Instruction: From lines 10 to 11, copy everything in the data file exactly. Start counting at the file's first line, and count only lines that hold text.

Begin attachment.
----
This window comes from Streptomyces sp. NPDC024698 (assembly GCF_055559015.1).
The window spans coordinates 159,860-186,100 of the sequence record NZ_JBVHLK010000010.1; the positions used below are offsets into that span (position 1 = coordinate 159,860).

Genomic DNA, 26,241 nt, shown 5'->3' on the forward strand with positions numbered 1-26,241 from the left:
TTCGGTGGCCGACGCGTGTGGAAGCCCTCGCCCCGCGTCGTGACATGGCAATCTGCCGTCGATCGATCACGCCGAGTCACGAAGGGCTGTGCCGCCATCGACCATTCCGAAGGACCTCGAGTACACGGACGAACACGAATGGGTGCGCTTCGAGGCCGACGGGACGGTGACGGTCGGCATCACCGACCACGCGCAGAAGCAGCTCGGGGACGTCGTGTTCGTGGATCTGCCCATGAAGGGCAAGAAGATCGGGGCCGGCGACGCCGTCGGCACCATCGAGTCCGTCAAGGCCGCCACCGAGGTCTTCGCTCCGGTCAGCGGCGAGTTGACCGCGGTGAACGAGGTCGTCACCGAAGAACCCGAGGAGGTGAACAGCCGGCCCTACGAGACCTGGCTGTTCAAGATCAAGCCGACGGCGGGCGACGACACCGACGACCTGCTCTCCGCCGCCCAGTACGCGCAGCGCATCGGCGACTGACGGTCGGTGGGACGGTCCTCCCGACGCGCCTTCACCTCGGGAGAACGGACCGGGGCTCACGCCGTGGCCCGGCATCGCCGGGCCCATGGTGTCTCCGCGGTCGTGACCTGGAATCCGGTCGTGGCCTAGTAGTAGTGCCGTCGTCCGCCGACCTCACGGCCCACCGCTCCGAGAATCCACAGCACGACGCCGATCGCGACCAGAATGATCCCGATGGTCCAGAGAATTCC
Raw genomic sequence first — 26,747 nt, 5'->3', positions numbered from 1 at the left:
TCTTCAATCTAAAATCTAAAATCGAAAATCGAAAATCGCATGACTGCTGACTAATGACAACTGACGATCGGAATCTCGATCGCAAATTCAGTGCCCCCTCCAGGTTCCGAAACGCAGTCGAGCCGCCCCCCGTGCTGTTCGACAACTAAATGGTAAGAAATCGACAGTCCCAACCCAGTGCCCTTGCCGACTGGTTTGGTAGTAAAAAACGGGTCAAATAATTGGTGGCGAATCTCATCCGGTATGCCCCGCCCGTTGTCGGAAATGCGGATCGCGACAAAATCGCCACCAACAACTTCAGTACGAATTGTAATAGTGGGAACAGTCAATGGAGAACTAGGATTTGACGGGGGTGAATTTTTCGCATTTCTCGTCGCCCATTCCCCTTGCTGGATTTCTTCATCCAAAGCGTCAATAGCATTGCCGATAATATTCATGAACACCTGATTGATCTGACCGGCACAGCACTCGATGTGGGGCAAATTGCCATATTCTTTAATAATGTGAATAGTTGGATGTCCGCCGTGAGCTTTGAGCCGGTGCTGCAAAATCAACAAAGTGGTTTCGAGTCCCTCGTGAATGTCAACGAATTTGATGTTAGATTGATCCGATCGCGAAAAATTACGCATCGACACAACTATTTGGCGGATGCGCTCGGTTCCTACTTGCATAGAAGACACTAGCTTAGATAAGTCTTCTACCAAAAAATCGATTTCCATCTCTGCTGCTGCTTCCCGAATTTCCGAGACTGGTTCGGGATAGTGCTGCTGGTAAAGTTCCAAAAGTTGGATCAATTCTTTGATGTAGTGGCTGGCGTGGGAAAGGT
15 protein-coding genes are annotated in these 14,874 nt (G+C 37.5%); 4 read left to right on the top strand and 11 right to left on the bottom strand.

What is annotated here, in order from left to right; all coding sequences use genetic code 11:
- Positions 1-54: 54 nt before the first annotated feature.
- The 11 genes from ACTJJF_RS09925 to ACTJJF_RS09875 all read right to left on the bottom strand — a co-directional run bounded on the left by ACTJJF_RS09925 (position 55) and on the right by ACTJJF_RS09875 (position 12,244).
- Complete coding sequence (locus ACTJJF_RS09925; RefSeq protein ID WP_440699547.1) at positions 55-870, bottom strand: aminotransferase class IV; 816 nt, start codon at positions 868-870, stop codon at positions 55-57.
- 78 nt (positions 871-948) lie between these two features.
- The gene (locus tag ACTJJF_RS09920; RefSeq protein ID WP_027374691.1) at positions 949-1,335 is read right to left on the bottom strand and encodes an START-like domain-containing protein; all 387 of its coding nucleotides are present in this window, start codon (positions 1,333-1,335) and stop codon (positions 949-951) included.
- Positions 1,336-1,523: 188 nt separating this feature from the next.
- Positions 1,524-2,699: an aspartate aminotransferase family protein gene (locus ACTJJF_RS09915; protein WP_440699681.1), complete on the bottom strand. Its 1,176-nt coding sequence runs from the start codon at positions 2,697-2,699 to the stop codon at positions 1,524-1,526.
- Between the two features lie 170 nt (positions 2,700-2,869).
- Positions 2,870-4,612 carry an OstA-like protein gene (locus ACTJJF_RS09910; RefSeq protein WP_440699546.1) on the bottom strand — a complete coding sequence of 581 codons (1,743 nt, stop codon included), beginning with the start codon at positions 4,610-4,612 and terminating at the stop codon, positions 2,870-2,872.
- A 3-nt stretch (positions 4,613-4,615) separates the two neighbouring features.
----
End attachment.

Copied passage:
- The 11 genes from ACTJJF_RS09925 to ACTJJF_RS09875 all read right to left on the bottom strand — a co-directional run bounded on the left by ACTJJF_RS09925 (position 55) and on the right by ACTJJF_RS09875 (position 12,244).
- Complete coding sequence (locus ACTJJF_RS09925; RefSeq protein ID WP_440699547.1) at positions 55-870, bottom strand: aminotransferase class IV; 816 nt, start codon at positions 868-870, stop codon at positions 55-57.